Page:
This prestigious university has been educating Germans for nearly 150 years.
Along the shores of western Iceland, the coastline is carved with jagged cliffs that jut out into the Atlantic. On the tip of the Snaefellsnes Peninsula, a bright orange lighthouse stands among these cliffs known as Svortuloft, or Black Ceiling, named for black lava that stopped once it met the sea and created the dramatic landscape.
Built in 1931, the Lighthouse, also known as Svortuloftaviti, stands over forty feet high and is powered by solar energy. Constructed of concrete, it is as durable as the steep rock faces that surround it. Orcas, arctic foxes, and shorebirds have been known to reside in the area.
Before the Lighthouse was built, farmers would collect eggs from colonies of seabirds that nested along the coast. Lowering themselves down by rope, they endured violent waves in order to gather their harvest. To this day, seabirds continue to colonize along the rock formations, including puffins and the rock ptarmigan, a popular game bird that’s highly sought after for Icelandic cuisine.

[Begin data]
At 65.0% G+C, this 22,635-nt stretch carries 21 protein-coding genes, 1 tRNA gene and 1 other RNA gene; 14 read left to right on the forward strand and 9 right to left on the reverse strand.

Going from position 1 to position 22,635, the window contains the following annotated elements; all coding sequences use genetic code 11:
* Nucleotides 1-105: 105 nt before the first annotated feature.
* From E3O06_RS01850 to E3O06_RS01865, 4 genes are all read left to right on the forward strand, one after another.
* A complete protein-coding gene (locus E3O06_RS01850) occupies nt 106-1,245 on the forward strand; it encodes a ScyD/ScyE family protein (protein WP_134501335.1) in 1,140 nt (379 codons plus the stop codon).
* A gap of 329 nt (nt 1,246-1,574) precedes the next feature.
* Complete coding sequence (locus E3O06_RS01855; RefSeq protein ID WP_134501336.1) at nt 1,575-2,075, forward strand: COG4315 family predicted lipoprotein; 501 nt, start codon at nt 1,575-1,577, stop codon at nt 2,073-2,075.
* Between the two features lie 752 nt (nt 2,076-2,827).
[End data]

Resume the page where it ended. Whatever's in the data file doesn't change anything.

Since it’s seen by both land and by sea, the Lighthouse has two names; it’s referred to as Svortuloftaviti from land, and Skalasnagaviti from sea. Historically, navigating this region by sea has been extremely dangerous with many ships having been stranded and destroyed due to the high winds and sharp cliffs. These dangers prompted the construction of a lighthouse, with an original built in 1914; it was replaced with the current structure due to significant erosion.
While Svortuloft’s landscape is treacherous, its beauty matches in intensity. The orange tower of the Lighthouse creates a stark contrast against the black lava cliffs formed by the nearby volcano so many years ago.Know more? Share with us!